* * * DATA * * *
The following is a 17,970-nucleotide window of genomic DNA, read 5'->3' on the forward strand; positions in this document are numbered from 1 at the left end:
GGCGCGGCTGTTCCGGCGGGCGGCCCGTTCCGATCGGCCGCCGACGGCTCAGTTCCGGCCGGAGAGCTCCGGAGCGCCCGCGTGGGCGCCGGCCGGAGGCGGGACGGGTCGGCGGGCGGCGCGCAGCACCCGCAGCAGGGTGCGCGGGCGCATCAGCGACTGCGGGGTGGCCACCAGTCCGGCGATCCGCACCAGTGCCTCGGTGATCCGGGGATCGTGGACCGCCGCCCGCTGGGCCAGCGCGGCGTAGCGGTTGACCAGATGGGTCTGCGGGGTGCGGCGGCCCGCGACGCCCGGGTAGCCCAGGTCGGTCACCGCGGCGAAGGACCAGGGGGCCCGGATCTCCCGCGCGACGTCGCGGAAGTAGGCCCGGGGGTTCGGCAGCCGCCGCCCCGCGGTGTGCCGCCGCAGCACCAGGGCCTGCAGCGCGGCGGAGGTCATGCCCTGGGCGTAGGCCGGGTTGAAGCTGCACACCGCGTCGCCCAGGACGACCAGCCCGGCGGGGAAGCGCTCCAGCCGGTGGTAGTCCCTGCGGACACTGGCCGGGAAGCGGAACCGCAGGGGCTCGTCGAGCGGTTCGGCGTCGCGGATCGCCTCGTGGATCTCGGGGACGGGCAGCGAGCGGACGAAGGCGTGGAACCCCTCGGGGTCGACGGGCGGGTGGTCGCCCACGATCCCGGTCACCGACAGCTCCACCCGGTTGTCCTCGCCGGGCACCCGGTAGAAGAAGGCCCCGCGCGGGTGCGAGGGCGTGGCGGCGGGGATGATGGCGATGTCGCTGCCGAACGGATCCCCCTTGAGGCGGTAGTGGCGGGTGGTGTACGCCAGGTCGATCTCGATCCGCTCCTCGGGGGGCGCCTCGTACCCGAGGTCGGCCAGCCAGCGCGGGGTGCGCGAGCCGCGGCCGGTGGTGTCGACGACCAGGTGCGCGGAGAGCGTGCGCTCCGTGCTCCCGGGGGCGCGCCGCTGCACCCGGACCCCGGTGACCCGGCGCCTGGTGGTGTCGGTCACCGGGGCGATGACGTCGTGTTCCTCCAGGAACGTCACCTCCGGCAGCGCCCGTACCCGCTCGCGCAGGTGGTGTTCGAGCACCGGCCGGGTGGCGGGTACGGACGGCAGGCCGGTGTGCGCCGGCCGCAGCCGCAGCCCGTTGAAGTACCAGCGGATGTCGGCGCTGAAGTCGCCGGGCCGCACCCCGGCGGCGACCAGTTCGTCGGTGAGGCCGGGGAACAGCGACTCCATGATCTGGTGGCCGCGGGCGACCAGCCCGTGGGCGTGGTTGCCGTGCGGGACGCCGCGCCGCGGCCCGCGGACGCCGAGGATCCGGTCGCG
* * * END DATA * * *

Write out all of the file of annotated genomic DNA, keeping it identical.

The following is a 17,970-nucleotide window of genomic DNA, read 5'->3' on the forward strand; positions in this document are numbered from 1 at the left end:
GGCGCGGCTGTTCCGGCGGGCGGCCCGTTCCGATCGGCCGCCGACGGCTCAGTTCCGGCCGGAGAGCTCCGGAGCGCCCGCGTGGGCGCCGGCCGGAGGCGGGACGGGTCGGCGGGCGGCGCGCAGCACCCGCAGCAGGGTGCGCGGGCGCATCAGCGACTGCGGGGTGGCCACCAGTCCGGCGATCCGCACCAGTGCCTCGGTGATCCGGGGATCGTGGACCGCCGCCCGCTGGGCCAGCGCGGCGTAGCGGTTGACCAGATGGGTCTGCGGGGTGCGGCGGCCCGCGACGCCCGGGTAGCCCAGGTCGGTCACCGCGGCGAAGGACCAGGGGGCCCGGATCTCCCGCGCGACGTCGCGGAAGTAGGCCCGGGGGTTCGGCAGCCGCCGCCCCGCGGTGTGCCGCCGCAGCACCAGGGCCTGCAGCGCGGCGGAGGTCATGCCCTGGGCGTAGGCCGGGTTGAAGCTGCACACCGCGTCGCCCAGGACGACCAGCCCGGCGGGGAAGCGCTCCAGCCGGTGGTAGTCCCTGCGGACACTGGCCGGGAAGCGGAACCGCAGGGGCTCGTCGAGCGGTTCGGCGTCGCGGATCGCCTCGTGGATCTCGGGGACGGGCAGCGAGCGGACGAAGGCGTGGAACCCCTCGGGGTCGACGGGCGGGTGGTCGCCCACGATCCCGGTCACCGACAGCTCCACCCGGTTGTCCTCGCCGGGCACCCGGTAGAAGAAGGCCCCGCGCGGGTGCGAGGGCGTGGCGGCGGGGATGATGGCGATGTCGCTGCCGAACGGATCCCCCTTGAGGCGGTAGTGGCGGGTGGTGTACGCCAGGTCGATCTCGATCCGCTCCTCGGGGGGCGCCTCGTACCCGAGGTCGGCCAGCCAGCGCGGGGTGCGCGAGCCGCGGCCGGTGGTGTCGACGACCAGGTGCGCGGAGAGCGTGCGCTCCGTGCTCCCGGGGGCGCGCCGCTGCACCCGGACCCCGGTGACCCGGCGCCTGGTGGTGTCGGTCACCGGGGCGATGACGTCGTGTTCCTCCAGGAACGTCACCTCCGGCAGCGCCCGTACCCGCTCGCGCAGGTGGTGTTCGAGCACCGGCCGGGTGGCGGGTACGGACGGCAGGCCGGTGTGCGCCGGCCGCAGCCGCAGCCCGTTGAAGTACCAGCGGATGTCGGCGCTGAAGTCGCCGGGCCGCACCCCGGCGGCGACCAGTTCGTCGGTGAGGCCGGGGAACAGCGACTCCATGATCTGGTGGCCGCGGGCGACCAGCCCGTGGGCGTGGTTGCCGTGCGGGACGCCGCGCCGCGGCCCGCGGACGCCGAGGATCCGGTCGCG